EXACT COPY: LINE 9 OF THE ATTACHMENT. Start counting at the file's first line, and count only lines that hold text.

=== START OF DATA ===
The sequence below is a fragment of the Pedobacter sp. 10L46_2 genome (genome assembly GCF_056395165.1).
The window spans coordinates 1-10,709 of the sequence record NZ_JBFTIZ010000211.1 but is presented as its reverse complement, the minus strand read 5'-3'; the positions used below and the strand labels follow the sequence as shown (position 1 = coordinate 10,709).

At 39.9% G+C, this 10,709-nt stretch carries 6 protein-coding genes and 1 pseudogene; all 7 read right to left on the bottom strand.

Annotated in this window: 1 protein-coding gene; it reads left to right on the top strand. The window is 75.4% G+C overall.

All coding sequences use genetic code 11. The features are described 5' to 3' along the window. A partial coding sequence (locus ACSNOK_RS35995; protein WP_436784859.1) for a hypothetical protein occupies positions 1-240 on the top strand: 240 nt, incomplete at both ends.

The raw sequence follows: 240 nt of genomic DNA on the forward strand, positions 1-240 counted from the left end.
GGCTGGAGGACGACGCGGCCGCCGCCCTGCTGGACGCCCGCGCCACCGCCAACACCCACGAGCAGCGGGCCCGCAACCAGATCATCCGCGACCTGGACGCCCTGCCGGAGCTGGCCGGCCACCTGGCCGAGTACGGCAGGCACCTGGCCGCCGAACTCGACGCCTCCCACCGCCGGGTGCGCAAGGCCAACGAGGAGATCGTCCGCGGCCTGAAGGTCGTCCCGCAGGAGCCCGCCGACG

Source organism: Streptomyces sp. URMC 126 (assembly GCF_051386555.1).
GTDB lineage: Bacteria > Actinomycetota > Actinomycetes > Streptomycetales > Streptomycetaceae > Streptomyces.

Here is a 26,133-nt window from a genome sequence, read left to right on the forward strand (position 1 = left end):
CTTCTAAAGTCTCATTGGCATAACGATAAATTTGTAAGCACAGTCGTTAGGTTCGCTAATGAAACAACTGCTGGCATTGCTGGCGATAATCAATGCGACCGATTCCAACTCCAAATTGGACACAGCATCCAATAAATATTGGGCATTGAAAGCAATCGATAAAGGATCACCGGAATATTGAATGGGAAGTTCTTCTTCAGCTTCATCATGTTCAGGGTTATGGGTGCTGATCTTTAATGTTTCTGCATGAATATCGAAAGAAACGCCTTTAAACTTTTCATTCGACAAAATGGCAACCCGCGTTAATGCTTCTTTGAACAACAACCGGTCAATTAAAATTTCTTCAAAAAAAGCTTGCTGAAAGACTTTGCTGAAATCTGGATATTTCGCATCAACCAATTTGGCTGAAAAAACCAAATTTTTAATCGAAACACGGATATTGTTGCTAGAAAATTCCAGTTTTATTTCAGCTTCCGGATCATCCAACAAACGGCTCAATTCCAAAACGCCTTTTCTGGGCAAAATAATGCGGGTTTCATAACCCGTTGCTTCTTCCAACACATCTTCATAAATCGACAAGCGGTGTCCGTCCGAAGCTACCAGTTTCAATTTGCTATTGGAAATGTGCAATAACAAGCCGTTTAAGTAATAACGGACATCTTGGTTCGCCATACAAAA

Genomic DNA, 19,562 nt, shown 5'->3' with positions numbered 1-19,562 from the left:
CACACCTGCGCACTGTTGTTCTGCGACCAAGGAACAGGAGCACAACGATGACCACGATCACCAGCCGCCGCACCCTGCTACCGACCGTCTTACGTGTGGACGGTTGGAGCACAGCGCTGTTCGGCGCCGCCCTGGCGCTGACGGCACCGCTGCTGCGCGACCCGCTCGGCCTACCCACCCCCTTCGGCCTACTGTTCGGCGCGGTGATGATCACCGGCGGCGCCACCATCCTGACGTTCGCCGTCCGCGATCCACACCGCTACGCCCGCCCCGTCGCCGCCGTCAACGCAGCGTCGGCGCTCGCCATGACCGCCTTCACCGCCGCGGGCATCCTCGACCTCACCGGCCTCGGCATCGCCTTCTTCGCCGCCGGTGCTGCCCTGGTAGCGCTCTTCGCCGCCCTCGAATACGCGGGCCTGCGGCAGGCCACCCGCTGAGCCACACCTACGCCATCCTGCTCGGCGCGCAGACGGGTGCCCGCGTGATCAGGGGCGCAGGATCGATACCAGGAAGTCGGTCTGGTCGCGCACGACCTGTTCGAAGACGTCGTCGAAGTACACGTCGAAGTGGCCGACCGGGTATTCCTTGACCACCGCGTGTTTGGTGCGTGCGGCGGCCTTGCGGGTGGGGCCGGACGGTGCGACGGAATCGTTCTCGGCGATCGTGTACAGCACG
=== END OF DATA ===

GTDB lineage: Bacteria > Actinomycetota > Actinomycetes > Streptomycetales > Streptomycetaceae > Streptomyces.